Hanging Houses : Ettore Moni

An architectural and anthropological research along the banks of the river Po. Attentive to the landscape, but focused on housing. Stilts, boats, barges beached like whales. Hanging houses in a world a part. Details on the border with the city, because it is discovered that you want to talk to them, the mansion built by the mighty river. The hanging houses. Between everything that moves constantly and the will of man to put down roots. Among the tales of a never ending story and metaphorical signs of a past not yet forgotten. Inside the landscape created by the force of the Po.


Text and images © Ettore Moni





You climb the stairs. From the top it is possible to overlook the landscape and to look far, often beyond the sinuous curve of the river at the poplars tops. In those houses, the perspective is suspended as when you drive around with your car or bike on the dyke and the plain is below and you feel like you are elevated between sky and earth. It is a fantastic and unreal dimension. Below those houses there’s void and on the stilt-houses is like living lightly, waiting for the wind bringing a voice or a noise from far away. Because the river’s dimension is still made of superhuman silences which just a crow’s call or a blow of the wind on a dusty road can break off as if a God was just passed by.


Guido Conti, Le case sospese sul fiume, 2014





The hanging houses are just one of the way in which you can enjoy the river through Ettore Moni’s pictures. Besides the houses hanging in the air, there are also the houses hanging on the water, looking for a direct contact with the flowing and its turbulences. There is one in particular which draws the attention and can explain this phenomena. A big house being above two big boats: it is the last piece of an old bridge made of boats which crossed the river before the revolution of concrete bridges built around Seventy’s. Even in this way of enjoying the river there is something modern and something ancient melt together.


Guido Conti, Le case sospese sul fiume, 2014





These continuous squaring of the circle, these orderly collocations of the apparent disorder that you can see walking next to the Po’s shore can be clearly understood bearing in mind that these pictures are not at all instantaneous: Ettore Moni moves slowly, with his plates camera and his tripod, setting up the vision continuously. For every shutter he needs to find the right point of view and the right moment, to assemble tripod and camera, to confirm the framing that appears upside down on the ground glass, to evaluate the fine tuning and, only at that point, to put in use the operations which take to the plate stamp. We are very far from the “see and shoot”; in other words this means to replace the agreement of heart-brain-eye-camera that just in a crucial moment fulfils the tell-tale image (as Henri Cartier-Bresson states) with accurate triangulations among the description project, the scenario which spreads in front of him and the image creation.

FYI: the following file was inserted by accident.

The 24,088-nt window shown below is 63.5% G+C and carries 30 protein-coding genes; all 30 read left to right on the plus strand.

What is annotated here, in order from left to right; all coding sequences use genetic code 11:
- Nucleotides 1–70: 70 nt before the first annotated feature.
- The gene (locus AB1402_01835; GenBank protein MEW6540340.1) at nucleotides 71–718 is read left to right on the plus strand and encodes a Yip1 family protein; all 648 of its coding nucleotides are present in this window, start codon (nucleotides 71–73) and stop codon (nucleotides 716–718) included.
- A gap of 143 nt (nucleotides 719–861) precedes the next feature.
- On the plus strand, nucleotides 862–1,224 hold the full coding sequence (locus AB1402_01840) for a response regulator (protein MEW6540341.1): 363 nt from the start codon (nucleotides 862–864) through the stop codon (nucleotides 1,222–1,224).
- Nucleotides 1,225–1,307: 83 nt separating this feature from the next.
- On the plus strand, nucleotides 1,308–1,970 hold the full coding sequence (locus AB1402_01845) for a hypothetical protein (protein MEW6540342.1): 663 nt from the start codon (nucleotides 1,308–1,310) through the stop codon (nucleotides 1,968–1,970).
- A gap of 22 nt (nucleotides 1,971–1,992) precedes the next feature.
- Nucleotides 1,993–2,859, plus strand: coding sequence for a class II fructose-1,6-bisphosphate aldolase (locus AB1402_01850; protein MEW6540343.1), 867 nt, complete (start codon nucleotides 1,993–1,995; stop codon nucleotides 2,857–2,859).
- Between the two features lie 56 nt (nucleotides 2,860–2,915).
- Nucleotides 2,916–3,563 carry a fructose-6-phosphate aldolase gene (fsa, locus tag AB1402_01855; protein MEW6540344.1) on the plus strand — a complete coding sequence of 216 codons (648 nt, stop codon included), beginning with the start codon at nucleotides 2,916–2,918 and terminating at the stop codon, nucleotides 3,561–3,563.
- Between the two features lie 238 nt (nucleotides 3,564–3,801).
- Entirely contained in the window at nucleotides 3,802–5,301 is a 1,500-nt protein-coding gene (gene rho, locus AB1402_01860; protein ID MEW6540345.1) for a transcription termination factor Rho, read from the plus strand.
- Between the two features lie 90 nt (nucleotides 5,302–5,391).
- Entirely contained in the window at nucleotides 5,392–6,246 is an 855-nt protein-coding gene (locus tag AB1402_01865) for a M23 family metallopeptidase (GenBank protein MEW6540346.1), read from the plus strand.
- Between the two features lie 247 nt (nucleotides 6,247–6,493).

Paolo Barbaro, Rivierasca, 2014


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We don’t know very much about the goers of these places, we just know that they are neither the Bachelli’s fishermen nor the occasional tourists or the hovercraft owners. It is clear that these are not everyday places. We are in a middle space, placed between urban and rural culture. We know that many of these buildings – most of which can be defined illicit- become, with the passage of time, locations for informal associations and communities committed to friendly activities with a little ritual connotation. Maybe the typological least common denominator is the thatched hut, legendary place of the minimum dwell and play, middle space and ritual transition between the childhood, still able to astonish itself and the adulthood with its responsible autonomy. Maybe is for this reason that the huts, higher on their supports, remind us, with the perception of a possible overflow, Baba Yaga’s hut and its chicken legs.


Paolo Barbaro, Rivierasca, 2014

Translated by Mariarosaria Luongo

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